In addition, where you have made your User Content public, posted a link to your User Content on another website or otherwise shared a link to your User Content, you grant to Photobucket a nonexclusive, royalty-free, worldwide right to sublicense the right to copy, modify, prepare derivative works from, and distribute your User Content as necessary to perform the Services, including without limitation the printing services offered by Partner Sites.
What it means is that, if your account is not set to private and your images a publicly available, PhotoBucket has the right to sell prints of your images through their partnership with Qoop. Though Webshots and Flickr both partner with Qoop as well, they restrict printing to a user’s own images. With PhotoBucket, any visitor can print any publicly available image and neither PhotoBucket nor Qoop is obligated to pay you.
This raises a series of issues, both ethical and legal, and has become the subject of a petition by artists, which has gartered nearly 6,000 signatures as of this writing.
PhotoBucket responded to these issues saying that it is “committed to protecting and empowering content owners and creators” and that their site “offers features that give users the ability to set private and public settings for their photos and videos.”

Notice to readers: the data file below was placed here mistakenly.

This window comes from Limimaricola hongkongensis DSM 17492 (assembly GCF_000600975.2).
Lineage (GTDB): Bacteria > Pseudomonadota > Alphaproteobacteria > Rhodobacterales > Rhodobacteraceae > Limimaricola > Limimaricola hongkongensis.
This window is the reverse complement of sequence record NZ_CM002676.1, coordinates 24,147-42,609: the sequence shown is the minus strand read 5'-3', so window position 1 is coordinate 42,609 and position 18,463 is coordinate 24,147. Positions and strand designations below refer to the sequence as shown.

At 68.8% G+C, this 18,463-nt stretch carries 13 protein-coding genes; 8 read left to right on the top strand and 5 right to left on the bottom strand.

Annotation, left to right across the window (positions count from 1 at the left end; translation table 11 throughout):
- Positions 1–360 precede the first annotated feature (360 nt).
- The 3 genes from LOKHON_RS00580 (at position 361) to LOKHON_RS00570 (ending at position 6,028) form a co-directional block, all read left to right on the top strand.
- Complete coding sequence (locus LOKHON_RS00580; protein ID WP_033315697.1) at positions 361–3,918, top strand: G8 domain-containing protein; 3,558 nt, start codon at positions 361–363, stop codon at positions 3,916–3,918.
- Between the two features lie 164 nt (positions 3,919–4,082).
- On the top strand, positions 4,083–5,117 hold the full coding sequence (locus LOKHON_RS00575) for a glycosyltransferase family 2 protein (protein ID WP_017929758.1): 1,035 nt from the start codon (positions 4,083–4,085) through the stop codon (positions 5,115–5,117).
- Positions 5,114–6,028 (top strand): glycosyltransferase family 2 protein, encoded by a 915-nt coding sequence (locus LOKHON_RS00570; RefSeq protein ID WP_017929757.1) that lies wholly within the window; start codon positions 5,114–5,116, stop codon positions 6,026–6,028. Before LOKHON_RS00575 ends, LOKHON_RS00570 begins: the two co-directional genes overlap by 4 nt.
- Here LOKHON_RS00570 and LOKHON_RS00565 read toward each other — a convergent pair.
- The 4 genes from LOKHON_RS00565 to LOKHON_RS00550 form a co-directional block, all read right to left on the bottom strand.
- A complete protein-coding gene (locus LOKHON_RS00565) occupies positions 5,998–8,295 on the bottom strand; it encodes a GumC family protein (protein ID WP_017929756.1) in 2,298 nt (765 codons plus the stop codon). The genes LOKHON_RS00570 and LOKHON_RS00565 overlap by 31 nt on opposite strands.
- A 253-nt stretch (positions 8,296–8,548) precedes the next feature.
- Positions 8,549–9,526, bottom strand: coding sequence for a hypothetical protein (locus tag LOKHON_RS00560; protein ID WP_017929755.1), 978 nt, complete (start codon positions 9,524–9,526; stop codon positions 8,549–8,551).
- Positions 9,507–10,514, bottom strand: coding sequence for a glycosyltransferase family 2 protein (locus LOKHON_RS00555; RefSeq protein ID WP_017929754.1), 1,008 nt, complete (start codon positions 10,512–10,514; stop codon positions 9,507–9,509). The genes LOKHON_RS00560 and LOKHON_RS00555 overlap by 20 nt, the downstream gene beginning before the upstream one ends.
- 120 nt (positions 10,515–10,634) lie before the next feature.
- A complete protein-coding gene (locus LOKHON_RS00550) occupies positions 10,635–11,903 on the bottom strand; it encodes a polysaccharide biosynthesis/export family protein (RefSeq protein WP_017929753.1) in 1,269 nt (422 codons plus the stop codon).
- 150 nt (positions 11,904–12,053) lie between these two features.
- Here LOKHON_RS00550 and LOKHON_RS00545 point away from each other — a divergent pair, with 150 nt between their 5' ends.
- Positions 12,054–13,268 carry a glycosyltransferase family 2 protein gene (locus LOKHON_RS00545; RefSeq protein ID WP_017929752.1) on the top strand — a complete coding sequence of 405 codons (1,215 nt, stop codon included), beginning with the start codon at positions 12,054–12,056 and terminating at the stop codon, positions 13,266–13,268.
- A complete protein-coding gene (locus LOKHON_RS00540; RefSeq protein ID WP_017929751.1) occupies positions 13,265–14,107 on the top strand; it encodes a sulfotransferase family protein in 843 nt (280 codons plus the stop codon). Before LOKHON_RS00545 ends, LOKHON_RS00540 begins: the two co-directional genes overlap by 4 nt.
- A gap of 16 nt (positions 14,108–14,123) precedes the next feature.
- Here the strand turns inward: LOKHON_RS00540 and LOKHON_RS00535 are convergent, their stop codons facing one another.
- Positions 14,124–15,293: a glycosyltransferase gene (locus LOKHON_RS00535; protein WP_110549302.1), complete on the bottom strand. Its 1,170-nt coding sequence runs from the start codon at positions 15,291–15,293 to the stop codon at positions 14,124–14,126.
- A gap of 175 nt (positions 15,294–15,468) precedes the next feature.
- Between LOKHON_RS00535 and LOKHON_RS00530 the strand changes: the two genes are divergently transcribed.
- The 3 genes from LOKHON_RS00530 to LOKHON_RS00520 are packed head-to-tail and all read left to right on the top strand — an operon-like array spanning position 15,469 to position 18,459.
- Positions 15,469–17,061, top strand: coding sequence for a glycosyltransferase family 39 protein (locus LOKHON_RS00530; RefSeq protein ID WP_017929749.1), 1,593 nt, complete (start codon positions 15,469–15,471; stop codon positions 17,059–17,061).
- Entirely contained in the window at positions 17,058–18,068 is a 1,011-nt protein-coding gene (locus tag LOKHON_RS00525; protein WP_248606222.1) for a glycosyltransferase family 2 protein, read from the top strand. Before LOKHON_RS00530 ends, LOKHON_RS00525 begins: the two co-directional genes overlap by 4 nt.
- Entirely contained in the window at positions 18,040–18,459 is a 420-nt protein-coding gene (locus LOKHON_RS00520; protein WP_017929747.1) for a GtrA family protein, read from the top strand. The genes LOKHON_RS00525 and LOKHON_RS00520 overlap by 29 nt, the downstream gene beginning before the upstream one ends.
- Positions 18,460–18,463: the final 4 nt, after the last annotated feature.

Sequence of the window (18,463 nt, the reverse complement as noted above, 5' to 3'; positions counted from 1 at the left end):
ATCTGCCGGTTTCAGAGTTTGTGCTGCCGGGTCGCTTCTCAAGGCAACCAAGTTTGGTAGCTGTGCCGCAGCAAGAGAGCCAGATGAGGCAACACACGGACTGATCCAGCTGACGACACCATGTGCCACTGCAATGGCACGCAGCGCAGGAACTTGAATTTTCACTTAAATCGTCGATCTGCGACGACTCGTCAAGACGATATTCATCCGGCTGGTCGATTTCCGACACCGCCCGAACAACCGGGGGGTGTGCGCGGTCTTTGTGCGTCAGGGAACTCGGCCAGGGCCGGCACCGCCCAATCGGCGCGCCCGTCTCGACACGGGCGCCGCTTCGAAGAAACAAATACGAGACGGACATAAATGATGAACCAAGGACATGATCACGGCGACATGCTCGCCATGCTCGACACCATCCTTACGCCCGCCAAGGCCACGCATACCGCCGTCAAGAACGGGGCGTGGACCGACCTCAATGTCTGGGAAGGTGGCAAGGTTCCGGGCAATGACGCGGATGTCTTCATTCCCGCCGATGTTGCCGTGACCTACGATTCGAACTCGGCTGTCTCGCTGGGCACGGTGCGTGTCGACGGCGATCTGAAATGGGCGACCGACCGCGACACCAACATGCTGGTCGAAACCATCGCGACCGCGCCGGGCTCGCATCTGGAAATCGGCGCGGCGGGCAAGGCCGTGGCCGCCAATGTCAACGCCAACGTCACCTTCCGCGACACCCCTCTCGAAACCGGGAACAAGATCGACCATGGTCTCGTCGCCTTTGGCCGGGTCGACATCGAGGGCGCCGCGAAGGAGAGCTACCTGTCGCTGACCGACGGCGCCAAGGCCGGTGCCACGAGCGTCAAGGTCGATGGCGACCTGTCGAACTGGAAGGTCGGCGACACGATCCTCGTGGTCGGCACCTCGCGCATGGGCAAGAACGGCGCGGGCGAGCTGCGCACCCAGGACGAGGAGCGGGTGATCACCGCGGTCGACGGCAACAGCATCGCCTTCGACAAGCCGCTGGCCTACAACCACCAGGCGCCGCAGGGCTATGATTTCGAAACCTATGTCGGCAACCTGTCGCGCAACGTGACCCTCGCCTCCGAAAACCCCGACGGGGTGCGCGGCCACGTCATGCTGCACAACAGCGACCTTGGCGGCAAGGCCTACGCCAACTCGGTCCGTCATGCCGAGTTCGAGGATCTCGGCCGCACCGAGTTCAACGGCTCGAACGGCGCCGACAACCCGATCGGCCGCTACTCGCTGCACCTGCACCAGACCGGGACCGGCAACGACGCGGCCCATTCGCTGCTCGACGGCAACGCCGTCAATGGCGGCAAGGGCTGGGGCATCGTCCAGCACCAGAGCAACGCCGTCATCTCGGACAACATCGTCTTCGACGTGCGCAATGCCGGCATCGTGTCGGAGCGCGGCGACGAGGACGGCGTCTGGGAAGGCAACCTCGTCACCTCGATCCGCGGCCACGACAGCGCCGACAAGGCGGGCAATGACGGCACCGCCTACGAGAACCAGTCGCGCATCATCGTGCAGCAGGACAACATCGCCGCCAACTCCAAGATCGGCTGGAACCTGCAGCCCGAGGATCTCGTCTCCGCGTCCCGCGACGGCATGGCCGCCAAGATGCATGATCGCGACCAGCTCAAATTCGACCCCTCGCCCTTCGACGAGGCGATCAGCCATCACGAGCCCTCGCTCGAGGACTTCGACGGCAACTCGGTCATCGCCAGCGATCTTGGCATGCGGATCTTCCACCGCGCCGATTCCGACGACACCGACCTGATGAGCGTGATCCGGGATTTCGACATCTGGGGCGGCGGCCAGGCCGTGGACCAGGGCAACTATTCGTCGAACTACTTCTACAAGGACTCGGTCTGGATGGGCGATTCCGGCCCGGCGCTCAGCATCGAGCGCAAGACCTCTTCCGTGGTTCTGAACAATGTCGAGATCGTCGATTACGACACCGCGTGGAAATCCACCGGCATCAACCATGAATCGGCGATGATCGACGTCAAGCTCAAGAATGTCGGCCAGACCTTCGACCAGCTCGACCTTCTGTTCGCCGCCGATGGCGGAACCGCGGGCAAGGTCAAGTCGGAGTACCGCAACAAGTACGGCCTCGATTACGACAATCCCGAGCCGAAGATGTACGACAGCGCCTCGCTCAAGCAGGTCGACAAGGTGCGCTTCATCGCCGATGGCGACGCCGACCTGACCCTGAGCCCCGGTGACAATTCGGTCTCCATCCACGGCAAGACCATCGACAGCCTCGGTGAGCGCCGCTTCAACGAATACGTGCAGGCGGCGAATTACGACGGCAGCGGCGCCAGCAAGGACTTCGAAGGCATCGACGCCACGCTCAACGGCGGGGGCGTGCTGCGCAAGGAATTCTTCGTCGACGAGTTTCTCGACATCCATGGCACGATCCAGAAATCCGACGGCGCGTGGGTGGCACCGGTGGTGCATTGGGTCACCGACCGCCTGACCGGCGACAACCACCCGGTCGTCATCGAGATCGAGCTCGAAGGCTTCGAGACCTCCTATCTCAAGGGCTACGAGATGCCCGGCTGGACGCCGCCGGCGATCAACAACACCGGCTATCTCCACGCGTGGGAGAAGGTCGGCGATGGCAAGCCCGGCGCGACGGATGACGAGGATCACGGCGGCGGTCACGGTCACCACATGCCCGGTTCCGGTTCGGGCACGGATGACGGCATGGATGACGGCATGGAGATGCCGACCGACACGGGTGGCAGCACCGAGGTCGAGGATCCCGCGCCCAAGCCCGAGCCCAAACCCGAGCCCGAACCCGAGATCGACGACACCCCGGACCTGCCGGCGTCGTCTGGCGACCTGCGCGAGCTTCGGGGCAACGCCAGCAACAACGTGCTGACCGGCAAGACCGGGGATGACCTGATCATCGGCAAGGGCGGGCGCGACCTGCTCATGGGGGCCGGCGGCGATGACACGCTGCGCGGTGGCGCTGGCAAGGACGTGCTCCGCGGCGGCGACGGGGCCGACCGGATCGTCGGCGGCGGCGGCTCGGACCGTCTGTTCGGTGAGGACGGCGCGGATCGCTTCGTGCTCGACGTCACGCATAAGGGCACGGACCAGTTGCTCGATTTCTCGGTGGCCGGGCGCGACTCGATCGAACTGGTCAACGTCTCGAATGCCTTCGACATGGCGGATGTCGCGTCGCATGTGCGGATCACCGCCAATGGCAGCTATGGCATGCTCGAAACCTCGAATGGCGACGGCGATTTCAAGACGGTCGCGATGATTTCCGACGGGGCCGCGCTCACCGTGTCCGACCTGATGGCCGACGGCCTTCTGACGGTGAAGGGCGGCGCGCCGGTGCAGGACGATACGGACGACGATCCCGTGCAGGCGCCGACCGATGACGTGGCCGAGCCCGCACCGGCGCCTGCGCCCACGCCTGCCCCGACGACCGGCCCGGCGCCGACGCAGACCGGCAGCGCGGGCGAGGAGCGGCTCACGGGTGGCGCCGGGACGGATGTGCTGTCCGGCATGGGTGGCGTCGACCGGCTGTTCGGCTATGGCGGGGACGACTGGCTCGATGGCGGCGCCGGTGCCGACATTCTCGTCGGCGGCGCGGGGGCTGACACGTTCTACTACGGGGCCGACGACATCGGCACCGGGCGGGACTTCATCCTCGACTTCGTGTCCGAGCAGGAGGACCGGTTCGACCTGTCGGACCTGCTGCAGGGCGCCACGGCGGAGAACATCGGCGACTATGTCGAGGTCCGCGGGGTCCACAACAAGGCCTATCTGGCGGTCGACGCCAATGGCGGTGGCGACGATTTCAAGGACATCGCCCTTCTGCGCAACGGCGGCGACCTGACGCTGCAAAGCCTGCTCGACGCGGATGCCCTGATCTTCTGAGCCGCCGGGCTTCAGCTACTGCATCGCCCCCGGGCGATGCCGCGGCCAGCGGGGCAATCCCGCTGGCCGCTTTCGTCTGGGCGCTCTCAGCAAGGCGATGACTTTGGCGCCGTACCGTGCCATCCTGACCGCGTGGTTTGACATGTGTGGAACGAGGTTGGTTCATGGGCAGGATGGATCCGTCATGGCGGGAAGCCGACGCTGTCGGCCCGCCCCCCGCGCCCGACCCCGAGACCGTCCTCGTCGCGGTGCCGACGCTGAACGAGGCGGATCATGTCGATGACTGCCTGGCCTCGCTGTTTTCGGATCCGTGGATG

However, PhotoBucket currently has no plans on changing the system and the only way to avoid having your images be available for printing is to set your account to private.
The safest route, in terms of your rights, is to simply not embed your images. However, that may not be practical and it could expose the rest of your site to unnecessary risk.
Instead, a better approach would likely be to keep your personal creations close to home while embedding anything that might be seen as a risk. Posting screenshots, logos (without claiming any relationship to the logo creator) and clipart are generally accepted practices on the Web but could expose you to copyright or trademark risk from an overzealous rightsholder.
In those cases, posting works to an image sharing site are no great loss as you don’t hold many, if any, rights in the work and are only using them under fair use or a Creative Commons License. However, if you do so be certain that the images are not publicly searchable if it all possible. Using a service such as AllYouCanUpload ensures that only your use of the image, on your site, can be seen.